André Aciman: Do I like him? I don’t know. I don’t like people who are sure of themselves; I envy them. But usually, after a few drinks, they confide in me and I realise they’re like everyone else—as unsure of themselves as everyone! This morning, I was talking about feeling ashamed. I think this is what differentiates me from so many people. I am so easily ashamed of who I am. I am very shameful, timid, pusillanimous; very hesitant about what I believe and therefore I don’t reach out to other people. That is definitely not who Oliver is. Whereas Elio is far bolder than I have ever been in my life (for e.g., when he says “I’m gonna come to your room tomorrow night.”) I will never make a pass at someone unless I am sure that they will respond positively. 

A still from Call Me By Your Name. Courtesy: Sony Pictures Classics

You said these books don’t really stand out from your other work, so what made them so much more popular? Was it the movie adaptation?

André Aciman: Not necessarily. The movie helped a great deal, because it made me quite famous. But the books, in and of themselves, were already [well-known]. This is the part I don’t understand. I’ve said this before: I don’t understand how people have emotionally responded to the story. For me, the story did not have strong emotional content. It was more about brute, almost forceful, desire. We’ve all had desire for many people, and I was interested in examining the nature of that desire, how it compels us. Most people had never heard sexual insecurity described the way I have, that’s what made it stand out. They’re most bitten by the unrelenting study of what it is to desire someone and feel terrified of what one feels. The people who have responded most to my work have not necessarily been gay people, but young girls, who say, “I know exactly how this character feels!” Because they have experienced timidity, inhibition, fear. I don’t think many people have described these things as openly. They (the readers) think they were responding to the love, the father’s speech, etc.—all legitimate—but I think what they were [really] responding to was the openness with which Elio narrates his own inhibitions.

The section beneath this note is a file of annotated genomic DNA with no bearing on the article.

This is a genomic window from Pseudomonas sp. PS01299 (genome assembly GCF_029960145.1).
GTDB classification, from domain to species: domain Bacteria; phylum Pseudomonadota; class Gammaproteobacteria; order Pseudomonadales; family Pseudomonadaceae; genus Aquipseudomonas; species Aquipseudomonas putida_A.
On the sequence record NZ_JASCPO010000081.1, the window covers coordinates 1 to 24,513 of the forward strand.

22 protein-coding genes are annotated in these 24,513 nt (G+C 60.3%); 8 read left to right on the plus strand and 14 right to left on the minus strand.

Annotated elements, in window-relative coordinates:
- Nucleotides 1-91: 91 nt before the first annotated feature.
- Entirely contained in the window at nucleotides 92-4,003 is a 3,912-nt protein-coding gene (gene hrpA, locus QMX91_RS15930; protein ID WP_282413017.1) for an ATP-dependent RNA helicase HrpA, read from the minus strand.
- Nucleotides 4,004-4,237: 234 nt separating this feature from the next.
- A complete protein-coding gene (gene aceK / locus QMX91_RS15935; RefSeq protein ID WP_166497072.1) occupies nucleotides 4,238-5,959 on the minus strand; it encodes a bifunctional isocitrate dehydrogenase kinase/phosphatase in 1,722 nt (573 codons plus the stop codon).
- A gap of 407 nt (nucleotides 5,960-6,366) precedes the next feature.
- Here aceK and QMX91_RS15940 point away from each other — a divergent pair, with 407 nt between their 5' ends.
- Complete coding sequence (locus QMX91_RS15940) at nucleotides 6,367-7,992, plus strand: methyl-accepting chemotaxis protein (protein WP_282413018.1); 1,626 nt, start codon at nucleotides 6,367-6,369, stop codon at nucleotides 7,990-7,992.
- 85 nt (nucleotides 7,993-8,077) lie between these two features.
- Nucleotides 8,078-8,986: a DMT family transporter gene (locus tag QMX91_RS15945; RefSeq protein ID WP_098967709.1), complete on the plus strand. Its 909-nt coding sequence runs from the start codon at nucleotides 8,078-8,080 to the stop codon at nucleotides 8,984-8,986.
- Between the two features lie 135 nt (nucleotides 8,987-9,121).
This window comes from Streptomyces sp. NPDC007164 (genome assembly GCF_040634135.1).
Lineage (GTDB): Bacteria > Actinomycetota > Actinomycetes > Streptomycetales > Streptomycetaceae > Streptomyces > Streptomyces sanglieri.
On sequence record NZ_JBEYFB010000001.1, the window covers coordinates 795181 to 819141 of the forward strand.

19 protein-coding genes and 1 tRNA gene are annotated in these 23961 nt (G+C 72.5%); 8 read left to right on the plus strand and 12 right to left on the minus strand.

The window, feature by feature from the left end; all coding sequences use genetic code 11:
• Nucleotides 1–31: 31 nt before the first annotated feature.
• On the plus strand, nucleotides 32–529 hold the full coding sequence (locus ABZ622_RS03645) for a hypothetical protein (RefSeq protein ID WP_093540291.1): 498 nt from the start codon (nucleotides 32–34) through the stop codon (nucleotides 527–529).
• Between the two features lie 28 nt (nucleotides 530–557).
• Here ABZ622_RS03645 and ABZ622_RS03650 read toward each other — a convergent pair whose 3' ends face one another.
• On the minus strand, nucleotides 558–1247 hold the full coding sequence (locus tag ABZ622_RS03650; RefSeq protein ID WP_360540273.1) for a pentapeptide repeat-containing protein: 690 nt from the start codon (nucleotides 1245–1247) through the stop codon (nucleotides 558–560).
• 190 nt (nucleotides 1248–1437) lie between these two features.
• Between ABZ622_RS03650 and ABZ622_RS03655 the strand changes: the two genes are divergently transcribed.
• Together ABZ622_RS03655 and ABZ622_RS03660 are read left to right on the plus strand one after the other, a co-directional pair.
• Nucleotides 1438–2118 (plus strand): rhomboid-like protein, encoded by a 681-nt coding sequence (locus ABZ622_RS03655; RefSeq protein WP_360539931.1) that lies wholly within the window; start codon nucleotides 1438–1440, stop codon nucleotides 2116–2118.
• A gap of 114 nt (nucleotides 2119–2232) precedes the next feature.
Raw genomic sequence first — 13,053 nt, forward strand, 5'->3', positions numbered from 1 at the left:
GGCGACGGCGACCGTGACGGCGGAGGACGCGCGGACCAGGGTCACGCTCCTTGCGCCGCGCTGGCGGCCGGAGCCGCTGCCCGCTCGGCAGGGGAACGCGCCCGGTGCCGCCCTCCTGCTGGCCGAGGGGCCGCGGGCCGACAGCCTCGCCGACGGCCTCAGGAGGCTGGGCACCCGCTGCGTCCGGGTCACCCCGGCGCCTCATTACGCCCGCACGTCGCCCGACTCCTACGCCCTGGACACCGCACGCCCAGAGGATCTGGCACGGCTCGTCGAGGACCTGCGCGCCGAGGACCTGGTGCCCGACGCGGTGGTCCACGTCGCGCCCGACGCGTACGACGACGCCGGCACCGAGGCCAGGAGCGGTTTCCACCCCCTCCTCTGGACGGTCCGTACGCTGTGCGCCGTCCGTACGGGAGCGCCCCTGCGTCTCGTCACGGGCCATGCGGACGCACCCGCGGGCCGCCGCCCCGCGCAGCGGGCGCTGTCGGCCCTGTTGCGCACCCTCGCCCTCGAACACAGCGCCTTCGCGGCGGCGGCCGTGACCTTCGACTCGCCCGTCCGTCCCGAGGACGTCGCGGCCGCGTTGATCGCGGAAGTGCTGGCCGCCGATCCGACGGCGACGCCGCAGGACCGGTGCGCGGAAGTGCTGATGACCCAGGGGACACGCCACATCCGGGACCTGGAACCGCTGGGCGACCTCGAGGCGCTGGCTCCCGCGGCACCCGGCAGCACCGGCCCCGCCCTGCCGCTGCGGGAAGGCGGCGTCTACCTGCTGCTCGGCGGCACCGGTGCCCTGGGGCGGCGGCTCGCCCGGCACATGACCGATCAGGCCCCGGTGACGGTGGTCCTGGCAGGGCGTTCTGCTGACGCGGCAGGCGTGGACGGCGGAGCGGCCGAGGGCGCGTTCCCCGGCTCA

Past & Present

Which writers have most influenced your work?

André Aciman: The very good ones. The first one who was totally compelling was Dostoyevsky. All his characters are troubled and twisted, and he’s not ashamed of telling you how twisted they are. I had never known that someone could have one aspect and then have the opposite one simultaneously. I love that Dostoevsky gave me the license to feel that way. Most writers will show you a totally dysfunctional person who has a disease that has a name. By and large, nobody wants to tell you how dysfunctional they are. The other one is Jane Austen. I love Austen very, very much. I teach Austen all the time. And finally, Proust. I don’t think I’ll ever be who I was before reading his books. You change once you read somebody this profound and this observant of the human condition. You begin to say, “I was superficial before. I cannot afford to be this way.”

Aciman’s literary role models include Marcel Proust, Fyodor Dostoyevsky, and Jane Austen. Their books are pictured here at a Kunzum store.

Are you working on something now?

André Aciman: I’ve just finished a manuscript on my adolescent period in Italy. It’s a memoir—I arrived [in Italy] when I was 14 and left when I was 17. But I made it (the memoir) about one year. This was an eye-opening period for me. This is when you become a grown-up, and I didn’t even know it was happening.

When you write a memoir of adolescence in your 70s, are you worried about remembering things correctly? About changing the truth of your life?

André Aciman: When you’re writing about your own life, you move some of the furniture. Some things are irrelevant—they were relevant at the time but they don’t fit the narrative anymore. There are other things that may have belonged in some other time but they would really help the story, so you insert them. You try not to falsify the facts, but it’s the narration that takes over. So, I cannot say things [in the memoir] are exactly the way they happened—partly because I don’t remember how they were, and partly because when you look back you’re already altering the experience. So, when I was re-reading the manuscript, I would question things. Many times, I would call my brother and ask him—and he’d correct me. I did need that correction.